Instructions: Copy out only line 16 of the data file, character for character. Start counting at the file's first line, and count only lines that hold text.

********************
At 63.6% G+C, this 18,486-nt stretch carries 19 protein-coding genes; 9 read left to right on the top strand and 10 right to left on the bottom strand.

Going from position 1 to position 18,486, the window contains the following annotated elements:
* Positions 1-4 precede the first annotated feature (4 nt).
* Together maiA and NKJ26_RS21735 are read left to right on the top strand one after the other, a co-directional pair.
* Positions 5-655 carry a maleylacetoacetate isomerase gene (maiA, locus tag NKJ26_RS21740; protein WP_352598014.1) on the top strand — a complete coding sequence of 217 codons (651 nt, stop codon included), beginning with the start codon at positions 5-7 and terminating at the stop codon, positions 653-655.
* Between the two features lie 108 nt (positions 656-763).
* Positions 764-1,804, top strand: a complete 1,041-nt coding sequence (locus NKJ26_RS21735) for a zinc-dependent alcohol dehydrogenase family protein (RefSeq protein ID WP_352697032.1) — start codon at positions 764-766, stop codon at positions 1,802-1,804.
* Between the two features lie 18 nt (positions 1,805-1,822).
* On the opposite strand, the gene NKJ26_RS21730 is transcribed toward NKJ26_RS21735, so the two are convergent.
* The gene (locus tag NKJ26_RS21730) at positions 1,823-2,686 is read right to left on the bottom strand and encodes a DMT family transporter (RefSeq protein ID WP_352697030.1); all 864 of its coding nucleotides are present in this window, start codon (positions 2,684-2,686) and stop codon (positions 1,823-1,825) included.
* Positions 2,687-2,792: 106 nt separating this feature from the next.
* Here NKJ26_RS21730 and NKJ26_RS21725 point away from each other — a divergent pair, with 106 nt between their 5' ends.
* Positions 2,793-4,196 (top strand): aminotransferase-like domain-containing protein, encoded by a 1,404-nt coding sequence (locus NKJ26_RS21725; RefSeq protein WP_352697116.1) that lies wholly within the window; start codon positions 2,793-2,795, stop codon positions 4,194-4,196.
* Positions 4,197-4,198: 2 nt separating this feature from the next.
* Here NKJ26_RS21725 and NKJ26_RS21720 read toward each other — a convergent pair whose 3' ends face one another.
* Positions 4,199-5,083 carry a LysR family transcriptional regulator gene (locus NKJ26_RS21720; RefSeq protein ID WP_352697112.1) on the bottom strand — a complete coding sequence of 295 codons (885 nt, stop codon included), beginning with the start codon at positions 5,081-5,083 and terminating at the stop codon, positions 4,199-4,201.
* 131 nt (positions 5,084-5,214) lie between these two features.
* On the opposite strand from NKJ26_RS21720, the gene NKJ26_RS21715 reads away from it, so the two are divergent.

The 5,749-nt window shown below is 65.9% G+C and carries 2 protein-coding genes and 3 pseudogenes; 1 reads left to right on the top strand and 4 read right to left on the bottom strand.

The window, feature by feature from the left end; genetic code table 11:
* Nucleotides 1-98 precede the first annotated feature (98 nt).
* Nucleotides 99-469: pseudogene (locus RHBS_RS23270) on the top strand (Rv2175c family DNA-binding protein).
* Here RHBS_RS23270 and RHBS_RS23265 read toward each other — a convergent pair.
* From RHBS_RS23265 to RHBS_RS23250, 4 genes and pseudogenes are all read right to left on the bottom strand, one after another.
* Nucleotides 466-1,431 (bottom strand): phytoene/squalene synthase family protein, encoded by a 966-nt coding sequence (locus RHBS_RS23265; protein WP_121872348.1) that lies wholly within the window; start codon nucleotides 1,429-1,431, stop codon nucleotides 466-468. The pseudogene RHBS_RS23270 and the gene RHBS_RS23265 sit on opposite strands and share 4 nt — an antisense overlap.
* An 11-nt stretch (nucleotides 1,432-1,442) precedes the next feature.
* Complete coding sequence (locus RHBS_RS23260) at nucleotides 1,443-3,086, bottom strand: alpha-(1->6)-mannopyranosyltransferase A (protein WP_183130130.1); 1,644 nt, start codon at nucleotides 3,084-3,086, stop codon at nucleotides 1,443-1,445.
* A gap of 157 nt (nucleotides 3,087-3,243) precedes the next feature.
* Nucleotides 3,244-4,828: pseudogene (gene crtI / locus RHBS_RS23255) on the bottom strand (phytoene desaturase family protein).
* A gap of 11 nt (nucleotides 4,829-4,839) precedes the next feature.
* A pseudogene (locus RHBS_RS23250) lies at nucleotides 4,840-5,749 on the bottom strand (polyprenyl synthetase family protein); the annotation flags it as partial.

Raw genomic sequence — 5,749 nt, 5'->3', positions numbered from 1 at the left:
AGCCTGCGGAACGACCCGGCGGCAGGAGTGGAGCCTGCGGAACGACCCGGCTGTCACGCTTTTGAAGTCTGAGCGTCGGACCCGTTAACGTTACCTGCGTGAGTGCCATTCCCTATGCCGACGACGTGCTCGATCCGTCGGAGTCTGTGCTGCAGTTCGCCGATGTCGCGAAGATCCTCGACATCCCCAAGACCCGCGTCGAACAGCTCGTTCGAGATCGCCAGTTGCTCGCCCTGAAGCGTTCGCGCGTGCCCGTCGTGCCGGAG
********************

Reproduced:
* Positions 4,199-5,083 carry a LysR family transcriptional regulator gene (locus NKJ26_RS21720; RefSeq protein ID WP_352697112.1) on the bottom strand — a complete coding sequence of 295 codons (885 nt, stop codon included), beginning with the start codon at positions 5,081-5,083 and terminating at the stop codon, positions 4,199-4,201.